Teacher Education, Recruitment and Retention

We need highly trained, passionate, and compassionate teachers in the profession. Act 10 destroyed that promise for many of our future teachers by reducing pay and benefits, and making the profession undesirable. It also discouraged young people from going into the teaching profession, and as a result, we have more vacancies now more than ever, especially in the highest need areas like special education, math and science, computer science, reading, and foreign language, school counseling, and technical education (business, agriculture, and STEM). 

● I would work with our teacher unions to restore the teaching profession to the respectability it deserves as one of the most noble professions. I would work with existing programs in our colleges and schools of education to recruit young adults back to teaching. I would work to increase teacher pay so that teachers can once again support a family with a living wage and a career path that pays them for their expertise and education.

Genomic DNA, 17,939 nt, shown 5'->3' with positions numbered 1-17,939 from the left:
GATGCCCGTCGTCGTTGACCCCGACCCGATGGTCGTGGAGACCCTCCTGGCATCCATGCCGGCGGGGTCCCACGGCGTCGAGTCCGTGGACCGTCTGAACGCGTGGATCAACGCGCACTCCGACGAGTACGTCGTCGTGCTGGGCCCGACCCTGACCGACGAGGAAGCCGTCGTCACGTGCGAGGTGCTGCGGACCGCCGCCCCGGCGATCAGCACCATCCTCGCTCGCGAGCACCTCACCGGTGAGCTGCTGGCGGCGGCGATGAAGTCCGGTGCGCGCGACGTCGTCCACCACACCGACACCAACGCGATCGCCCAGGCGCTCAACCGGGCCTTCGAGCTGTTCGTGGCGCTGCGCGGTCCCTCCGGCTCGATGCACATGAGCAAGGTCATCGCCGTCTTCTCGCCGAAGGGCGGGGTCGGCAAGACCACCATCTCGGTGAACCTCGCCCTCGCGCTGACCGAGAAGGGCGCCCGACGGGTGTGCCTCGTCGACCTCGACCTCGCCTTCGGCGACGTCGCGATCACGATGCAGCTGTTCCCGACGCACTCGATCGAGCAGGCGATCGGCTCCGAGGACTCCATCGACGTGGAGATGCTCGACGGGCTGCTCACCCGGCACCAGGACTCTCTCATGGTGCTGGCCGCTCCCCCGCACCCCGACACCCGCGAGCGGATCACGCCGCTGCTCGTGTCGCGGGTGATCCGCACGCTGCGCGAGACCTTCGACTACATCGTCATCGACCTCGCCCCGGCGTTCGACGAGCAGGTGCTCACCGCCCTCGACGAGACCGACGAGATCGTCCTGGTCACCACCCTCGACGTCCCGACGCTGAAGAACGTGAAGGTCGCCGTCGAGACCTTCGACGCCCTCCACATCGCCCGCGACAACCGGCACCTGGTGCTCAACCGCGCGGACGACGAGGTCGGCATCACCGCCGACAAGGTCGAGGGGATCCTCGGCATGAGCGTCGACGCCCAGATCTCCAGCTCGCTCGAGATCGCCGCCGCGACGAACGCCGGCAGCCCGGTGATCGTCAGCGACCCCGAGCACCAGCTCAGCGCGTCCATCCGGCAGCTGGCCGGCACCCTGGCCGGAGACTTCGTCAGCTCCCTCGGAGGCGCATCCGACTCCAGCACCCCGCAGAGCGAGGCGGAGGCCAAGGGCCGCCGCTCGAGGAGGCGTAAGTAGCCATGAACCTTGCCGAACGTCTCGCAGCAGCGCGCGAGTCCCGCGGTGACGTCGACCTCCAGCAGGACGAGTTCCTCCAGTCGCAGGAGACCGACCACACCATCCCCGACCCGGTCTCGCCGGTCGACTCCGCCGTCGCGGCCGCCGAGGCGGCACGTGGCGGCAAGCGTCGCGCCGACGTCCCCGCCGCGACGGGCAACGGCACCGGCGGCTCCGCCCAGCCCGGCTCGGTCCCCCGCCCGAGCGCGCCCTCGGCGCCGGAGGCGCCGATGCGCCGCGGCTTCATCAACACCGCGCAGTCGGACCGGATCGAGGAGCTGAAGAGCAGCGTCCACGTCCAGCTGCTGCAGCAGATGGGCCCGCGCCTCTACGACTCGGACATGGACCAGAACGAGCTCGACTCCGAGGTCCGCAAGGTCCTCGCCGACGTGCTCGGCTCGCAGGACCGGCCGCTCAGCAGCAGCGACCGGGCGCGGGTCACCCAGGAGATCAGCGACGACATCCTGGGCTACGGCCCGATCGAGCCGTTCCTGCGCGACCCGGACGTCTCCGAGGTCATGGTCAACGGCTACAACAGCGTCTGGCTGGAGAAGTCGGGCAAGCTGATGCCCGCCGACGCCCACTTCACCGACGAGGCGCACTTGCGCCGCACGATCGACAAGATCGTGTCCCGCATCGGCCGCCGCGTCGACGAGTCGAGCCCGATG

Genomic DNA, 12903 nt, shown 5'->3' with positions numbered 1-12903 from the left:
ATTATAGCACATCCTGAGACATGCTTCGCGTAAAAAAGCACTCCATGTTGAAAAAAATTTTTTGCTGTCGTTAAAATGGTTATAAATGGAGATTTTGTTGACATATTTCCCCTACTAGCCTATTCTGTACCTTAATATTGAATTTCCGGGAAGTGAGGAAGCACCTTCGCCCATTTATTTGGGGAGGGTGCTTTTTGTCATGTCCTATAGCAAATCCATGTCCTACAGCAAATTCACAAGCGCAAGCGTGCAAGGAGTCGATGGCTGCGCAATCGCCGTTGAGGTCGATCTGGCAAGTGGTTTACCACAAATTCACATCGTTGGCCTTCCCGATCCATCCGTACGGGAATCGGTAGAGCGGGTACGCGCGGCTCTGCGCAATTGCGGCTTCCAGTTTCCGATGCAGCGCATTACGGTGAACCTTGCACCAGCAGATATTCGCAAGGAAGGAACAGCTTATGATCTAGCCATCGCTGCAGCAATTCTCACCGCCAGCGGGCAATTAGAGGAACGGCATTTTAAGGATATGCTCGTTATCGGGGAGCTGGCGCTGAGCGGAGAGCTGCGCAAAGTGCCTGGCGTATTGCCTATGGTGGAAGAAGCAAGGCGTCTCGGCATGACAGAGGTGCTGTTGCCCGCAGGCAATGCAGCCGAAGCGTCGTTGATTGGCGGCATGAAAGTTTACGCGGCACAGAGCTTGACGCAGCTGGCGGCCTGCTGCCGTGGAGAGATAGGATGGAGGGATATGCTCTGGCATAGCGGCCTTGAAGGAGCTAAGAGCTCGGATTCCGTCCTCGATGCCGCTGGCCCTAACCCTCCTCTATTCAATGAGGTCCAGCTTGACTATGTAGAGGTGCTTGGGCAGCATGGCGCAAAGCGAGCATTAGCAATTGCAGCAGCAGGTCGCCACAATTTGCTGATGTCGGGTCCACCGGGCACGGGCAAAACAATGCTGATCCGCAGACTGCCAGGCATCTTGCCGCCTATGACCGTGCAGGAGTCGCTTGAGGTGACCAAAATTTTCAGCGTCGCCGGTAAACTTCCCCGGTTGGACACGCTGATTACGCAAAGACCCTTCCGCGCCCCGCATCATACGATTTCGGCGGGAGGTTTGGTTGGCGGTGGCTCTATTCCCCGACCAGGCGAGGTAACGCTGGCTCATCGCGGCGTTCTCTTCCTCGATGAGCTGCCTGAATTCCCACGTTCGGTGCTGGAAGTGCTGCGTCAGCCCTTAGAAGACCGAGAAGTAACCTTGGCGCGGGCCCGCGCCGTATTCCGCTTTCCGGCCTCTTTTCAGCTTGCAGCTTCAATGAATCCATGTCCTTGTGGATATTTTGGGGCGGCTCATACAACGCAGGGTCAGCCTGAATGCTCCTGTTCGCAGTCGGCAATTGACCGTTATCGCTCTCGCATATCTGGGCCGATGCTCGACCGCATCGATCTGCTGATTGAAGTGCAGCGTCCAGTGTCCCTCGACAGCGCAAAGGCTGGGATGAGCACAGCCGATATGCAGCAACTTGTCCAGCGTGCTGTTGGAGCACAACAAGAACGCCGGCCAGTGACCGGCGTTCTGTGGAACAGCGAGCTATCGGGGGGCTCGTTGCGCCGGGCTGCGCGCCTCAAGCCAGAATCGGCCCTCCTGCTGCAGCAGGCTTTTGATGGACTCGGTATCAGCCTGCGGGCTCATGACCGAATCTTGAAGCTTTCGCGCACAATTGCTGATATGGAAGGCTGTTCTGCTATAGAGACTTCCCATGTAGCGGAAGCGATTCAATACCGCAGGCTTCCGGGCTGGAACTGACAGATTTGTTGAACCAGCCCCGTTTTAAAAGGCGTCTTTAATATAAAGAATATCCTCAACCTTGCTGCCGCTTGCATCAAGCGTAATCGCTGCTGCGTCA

● I would advocate for the removal of “educator effectiveness” as it stands right now and replace it with a system that is locally controlled, and collaborative between unions and school boards and administrators. 

I have other ideas: 

● School-based professional development 
● Revisiting the multitude of gatekeeping tests that teachers must pass to become licensed ● Reorganization of roles and responsibilities that are rooted in evidence-based practices such as collective efficacy among staff 
● Student loan forgiveness for teachers and administrators 
● A complete overhaul of the educator “effectiveness” system 

I have experienced this issue firsthand as a rural school superintendent who has recruited and hired dozens of teachers. We have a crisis that needs someone who knows the local struggle. And I can lean into my experience of working in educator licensing at the Department of Public Instruction and with quality students at UW-Madison who wanted to become teachers but could not get into the School of Education.